Navigation Links
Wayne State researcher discovers antibiotic useful for localized treatment of bone wear
Date:8/9/2011

DETROIT Total joint replacement surgeries can help relieve joint pain common in people with conditions like osteoarthritis. But sometimes, the debris from prosthetic joints leads to aseptic loosening, or disintegration of surrounding bones. In 2009, a Wayne State University researcher determined that the anti-inflammatory antibiotic erythromycin can prevent and treat such disintegration. There was one caveat, however: there are side effects associated with long-term usage of erythromycin.

But Weiping Ren, M.D., Ph.D., associate professor of biomedical engineering in WSU's College of Engineering, has found a solution. Erythromycin can be administered directly at the site of bone breakdown, rather than orally, so the whole body is not affected. The details of Ren's study are published in the August 2011 issue of Clinical Orthopaedics and Related Research.

"Although oral erythromycin reportedly inhibits inflammation in patients with aseptic loosening, long-term systematic (oral) erythromycin treatment is not recommended," said Ren.

Used primarily for its antimicrobial properties, erythromycin is used to treat conditions like respiratory tract infections and whooping cough, both caused by harmful bacteria. In addition to fighting bacteria, erythromycin reduces inflammation, making it a successful treatment for aseptic loosening.

"But long-term systemic use of erythromycin raises concerns about various side effects, including bacterial resistance, liver damage and gastrointestinal discomfort," said Ren. "We hypothesized that it may be advantageous to restrict erythromycin delivery to the inflammatory tissue around the implant to avoid these side effects."

To test his idea, Ren implanted metal pins coated with erythromycin in the inflamed tissue surrounding the prosthetic joint. He measured bone growth and implant stability, both indicators of how well the prosthesis integrates with the bone, and analyzed microscopic images of the periprosthetic tissue the affected tissue surrounding the prosthesis.

Ren found that at very low doses about a quarter of the dose used for killing bacteria erythromycin effectively reduces aseptic loosening inflammation. "At the same time, we confirmed that oral erythromycin can be effectively delivered into the periprosthetic tissues, supporting our hypothesis that oral erythromycin can be used as one of the nonsurgical treatment methods to extend implant longevity," said Ren.

By extending implant longevity, localized erythromycin will safely treat aseptic loosening and reduce the likelihood that patients with the condition will need revision surgery. "Medical insurance costs will be greatly reduced, because revision surgery is much more expensive than primary surgery," said Ren.


'/>"/>

Contact: Julie O'Connor
julie.oconnor@wayne.edu
734-748-4207
Wayne State University - Office of the Vice President for Research
Source:Eurekalert

Related biology news :

1. Genomatix gives a hand in the analysis of Wayne States sequencing projects
2. NextCAT Inc. secures $250,000 to commercialize biodiesel technology developed at Wayne State
3. NextCAT secures license agreement for advanced biofuel technology from Wayne State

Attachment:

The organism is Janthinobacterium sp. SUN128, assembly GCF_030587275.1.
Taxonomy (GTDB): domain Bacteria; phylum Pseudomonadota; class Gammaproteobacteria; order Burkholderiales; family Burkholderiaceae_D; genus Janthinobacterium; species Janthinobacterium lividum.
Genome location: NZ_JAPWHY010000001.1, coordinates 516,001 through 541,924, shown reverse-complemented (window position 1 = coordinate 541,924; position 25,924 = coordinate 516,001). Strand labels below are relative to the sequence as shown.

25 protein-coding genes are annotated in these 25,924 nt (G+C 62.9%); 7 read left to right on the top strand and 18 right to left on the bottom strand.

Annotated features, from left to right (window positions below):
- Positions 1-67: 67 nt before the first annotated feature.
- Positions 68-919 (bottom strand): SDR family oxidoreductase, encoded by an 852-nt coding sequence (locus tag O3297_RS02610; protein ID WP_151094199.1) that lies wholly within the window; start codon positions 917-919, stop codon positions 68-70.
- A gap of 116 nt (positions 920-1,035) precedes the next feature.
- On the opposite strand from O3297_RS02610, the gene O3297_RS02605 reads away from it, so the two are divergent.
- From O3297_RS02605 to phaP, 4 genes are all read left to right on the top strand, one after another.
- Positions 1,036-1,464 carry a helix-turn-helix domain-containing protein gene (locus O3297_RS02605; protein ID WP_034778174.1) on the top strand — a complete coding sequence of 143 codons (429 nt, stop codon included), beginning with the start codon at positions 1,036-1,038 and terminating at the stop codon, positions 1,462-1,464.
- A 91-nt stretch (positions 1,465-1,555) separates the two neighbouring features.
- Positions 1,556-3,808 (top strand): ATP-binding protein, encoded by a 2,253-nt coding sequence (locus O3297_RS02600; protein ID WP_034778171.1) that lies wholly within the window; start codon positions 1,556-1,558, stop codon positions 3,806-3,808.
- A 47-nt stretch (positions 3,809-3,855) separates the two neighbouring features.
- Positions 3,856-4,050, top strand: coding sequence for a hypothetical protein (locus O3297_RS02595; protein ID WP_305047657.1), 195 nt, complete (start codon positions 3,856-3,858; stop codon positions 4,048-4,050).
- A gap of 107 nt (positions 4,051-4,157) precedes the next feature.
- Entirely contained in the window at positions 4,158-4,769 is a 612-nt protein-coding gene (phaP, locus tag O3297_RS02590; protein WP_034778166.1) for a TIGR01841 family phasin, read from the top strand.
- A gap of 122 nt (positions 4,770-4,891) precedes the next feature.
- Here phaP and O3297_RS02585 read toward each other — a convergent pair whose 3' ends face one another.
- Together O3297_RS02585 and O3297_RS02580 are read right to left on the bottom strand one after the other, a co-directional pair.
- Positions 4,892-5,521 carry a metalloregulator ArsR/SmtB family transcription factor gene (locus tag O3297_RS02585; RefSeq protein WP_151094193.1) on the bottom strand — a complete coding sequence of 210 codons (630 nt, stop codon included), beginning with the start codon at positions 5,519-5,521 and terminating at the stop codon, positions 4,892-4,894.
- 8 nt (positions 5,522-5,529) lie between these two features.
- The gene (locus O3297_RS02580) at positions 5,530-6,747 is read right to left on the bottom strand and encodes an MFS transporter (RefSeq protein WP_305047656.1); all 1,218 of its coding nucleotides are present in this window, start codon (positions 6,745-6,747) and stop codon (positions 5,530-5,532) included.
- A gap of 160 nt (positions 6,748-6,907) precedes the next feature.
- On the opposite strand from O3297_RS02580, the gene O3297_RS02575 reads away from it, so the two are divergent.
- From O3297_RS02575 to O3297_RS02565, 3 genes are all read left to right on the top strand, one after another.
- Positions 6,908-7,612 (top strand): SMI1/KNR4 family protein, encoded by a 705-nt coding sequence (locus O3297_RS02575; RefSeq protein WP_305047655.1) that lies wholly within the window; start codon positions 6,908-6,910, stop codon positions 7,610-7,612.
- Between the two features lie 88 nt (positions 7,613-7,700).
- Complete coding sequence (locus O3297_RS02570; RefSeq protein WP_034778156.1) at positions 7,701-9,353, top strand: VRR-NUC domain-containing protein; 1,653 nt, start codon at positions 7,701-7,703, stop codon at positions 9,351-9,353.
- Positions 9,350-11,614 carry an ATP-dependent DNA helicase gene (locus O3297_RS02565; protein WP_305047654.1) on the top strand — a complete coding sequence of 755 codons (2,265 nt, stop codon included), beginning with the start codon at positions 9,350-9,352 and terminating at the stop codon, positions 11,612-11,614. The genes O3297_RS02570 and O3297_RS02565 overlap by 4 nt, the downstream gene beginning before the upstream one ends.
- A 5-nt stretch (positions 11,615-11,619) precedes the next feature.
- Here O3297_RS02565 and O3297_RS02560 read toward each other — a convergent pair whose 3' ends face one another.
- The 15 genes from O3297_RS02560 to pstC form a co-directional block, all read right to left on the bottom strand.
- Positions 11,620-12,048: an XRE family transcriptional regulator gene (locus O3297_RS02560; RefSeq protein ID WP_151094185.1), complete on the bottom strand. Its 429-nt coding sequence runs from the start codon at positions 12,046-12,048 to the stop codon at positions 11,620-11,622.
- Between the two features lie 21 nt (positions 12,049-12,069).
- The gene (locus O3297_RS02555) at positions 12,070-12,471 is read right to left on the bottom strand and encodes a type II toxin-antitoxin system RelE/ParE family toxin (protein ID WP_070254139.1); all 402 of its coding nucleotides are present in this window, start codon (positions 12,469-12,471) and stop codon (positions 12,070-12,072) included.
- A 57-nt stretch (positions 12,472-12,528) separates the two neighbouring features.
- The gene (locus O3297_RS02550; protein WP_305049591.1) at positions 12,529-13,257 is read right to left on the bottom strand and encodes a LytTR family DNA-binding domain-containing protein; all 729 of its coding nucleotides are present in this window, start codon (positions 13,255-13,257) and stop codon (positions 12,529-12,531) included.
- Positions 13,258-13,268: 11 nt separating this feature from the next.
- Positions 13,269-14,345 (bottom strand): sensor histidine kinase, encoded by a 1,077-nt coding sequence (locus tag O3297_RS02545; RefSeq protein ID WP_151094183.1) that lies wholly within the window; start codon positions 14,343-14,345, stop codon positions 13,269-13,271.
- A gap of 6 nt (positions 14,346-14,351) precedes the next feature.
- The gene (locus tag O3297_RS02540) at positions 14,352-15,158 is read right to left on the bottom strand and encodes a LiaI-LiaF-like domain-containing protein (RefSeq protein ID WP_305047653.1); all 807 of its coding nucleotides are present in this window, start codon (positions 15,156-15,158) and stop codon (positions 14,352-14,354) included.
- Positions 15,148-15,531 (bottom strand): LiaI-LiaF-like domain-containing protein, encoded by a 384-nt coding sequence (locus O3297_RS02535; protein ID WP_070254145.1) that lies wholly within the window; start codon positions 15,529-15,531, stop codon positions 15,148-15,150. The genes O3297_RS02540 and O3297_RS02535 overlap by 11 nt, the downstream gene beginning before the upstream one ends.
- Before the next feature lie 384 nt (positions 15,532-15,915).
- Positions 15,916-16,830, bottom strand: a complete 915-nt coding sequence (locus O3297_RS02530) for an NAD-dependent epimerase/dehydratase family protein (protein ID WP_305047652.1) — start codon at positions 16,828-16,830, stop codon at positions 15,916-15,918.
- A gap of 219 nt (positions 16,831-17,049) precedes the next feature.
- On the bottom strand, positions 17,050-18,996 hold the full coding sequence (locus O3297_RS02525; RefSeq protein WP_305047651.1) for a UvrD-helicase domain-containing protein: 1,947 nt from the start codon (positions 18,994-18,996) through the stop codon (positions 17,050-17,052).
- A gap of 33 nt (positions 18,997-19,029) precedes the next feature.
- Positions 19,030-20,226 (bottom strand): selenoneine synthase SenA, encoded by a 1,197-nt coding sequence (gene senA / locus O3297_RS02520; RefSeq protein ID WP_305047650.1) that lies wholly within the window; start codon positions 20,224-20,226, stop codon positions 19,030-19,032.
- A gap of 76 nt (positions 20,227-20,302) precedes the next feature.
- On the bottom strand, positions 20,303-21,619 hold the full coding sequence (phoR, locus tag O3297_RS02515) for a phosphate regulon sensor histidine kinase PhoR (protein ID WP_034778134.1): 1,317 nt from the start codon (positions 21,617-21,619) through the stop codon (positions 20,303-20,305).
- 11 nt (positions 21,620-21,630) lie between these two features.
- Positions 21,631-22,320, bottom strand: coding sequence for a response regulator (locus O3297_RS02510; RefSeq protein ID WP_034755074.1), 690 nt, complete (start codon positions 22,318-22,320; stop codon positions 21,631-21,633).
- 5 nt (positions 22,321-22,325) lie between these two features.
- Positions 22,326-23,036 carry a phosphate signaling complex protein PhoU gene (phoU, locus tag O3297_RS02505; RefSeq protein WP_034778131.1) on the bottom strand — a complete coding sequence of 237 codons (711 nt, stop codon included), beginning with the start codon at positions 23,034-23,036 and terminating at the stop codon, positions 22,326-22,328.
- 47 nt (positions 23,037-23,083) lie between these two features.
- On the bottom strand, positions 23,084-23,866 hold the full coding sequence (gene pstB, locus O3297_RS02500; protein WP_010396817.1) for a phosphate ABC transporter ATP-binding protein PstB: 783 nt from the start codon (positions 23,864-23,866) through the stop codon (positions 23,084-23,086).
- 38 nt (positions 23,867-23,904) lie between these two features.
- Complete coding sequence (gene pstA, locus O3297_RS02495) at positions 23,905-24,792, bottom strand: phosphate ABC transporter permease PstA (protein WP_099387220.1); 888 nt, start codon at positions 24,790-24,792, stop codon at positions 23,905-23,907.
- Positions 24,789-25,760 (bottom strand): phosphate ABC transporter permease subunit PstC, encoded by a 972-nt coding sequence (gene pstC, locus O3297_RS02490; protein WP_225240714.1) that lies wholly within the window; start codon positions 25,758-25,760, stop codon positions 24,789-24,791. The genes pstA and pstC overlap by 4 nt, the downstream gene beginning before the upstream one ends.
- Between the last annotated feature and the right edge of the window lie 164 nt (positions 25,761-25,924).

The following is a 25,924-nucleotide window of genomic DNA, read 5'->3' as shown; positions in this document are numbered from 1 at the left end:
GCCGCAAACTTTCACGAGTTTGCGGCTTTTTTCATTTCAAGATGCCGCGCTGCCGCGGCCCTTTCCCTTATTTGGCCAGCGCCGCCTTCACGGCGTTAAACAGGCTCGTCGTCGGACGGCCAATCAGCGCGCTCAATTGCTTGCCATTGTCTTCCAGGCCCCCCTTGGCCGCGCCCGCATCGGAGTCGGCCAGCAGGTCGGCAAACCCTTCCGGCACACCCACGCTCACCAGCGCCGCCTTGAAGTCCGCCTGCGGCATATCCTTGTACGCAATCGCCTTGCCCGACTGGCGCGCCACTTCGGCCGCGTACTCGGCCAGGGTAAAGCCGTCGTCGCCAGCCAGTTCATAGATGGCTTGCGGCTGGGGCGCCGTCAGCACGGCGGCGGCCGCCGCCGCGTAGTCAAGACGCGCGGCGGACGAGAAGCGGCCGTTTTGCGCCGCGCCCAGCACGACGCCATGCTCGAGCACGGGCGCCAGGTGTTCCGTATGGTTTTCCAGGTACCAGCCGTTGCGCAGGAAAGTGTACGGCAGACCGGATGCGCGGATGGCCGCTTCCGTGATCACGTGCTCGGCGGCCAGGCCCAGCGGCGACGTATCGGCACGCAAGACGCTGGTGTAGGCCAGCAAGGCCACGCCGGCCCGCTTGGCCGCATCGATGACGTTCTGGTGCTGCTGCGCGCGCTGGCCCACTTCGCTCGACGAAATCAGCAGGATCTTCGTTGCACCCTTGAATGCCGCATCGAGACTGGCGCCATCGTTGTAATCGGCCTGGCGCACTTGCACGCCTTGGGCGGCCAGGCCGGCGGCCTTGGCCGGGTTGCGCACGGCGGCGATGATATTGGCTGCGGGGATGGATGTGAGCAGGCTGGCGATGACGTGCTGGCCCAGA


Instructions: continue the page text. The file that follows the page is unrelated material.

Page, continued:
4. Soy increases effectiveness of radiation at killing lung cancer, Wayne State study shows
5. Wayne State University chosen as Michigans sole participant in EcoCAR 2
6. Wayne State to study the role of vitamin D in African-Americans with high blood pressure
7. NC State researchers get to root of parasite genome
8. L-1 Identity Solutions Receives $5.9 Million Drivers License Contract Expansion from the State of Mississippi
9. NC State takes lead in crime scene investigation training
10. Penn State receives new NASA astrobiology grant
11. Penn State researcher wins Entomological Society of America award
Post Your Comments:
*Name:
*Comment:
*Email:
(Date:1/24/2020)... (PRWEB) , ... January 24, 2020 , ... Shoreline ... to the strain level, today announced that the company will debut a novel new ... 26-29. , The new product, Shoreline Biome's Rapid Prep kit, is a fast ...
(Date:1/23/2020)... ... January 23, 2020 , ... GIOSTAR/HEAMGEN ... cells from stem cells. The red blood cells are made utilizing a ... conditions, for transfusion therapy and replaces the need for a human blood donor. ...
(Date:1/22/2020)... ... January 21, 2020 , ... ... lead the company’s new Business Development Department. The move, which is part of ... been previously serving as the company’s Senior Vice President where he oversaw its ...
Breaking Biology News(10 mins):
(Date:1/28/2020)... , ... January 28, 2020 ... ... enterprise software solutions for biopharmaceutical R&D, today announced the release of ... Genedata’s focus on supporting the implementation of Multi-Attribute Methods (MAM) for characterizing ...
(Date:1/24/2020)... ... January 24, 2020 , ... The impact of new medicines, ... laboratory and clinical services during the first two decades of the 21st century ... Slone Partners celebrates its 20th anniversary this year, its evolution as ...
(Date:1/22/2020)... ... January 21, 2020 , ... COBO Technologies and ... editing. The partners have agreed to co-develop and market a portfolio of CRISPR ... pre-clinical programs. Over the longer-term, the parties aim to develop a COBO branded ...
(Date:1/8/2020)... ... January 08, 2020 , ... ... can achieve specific properties for use in harsh environments inside or outside of ... up to three metals or alloys to achieve specific properties such as corrosion-resistance, ...
Breaking Biology Technology: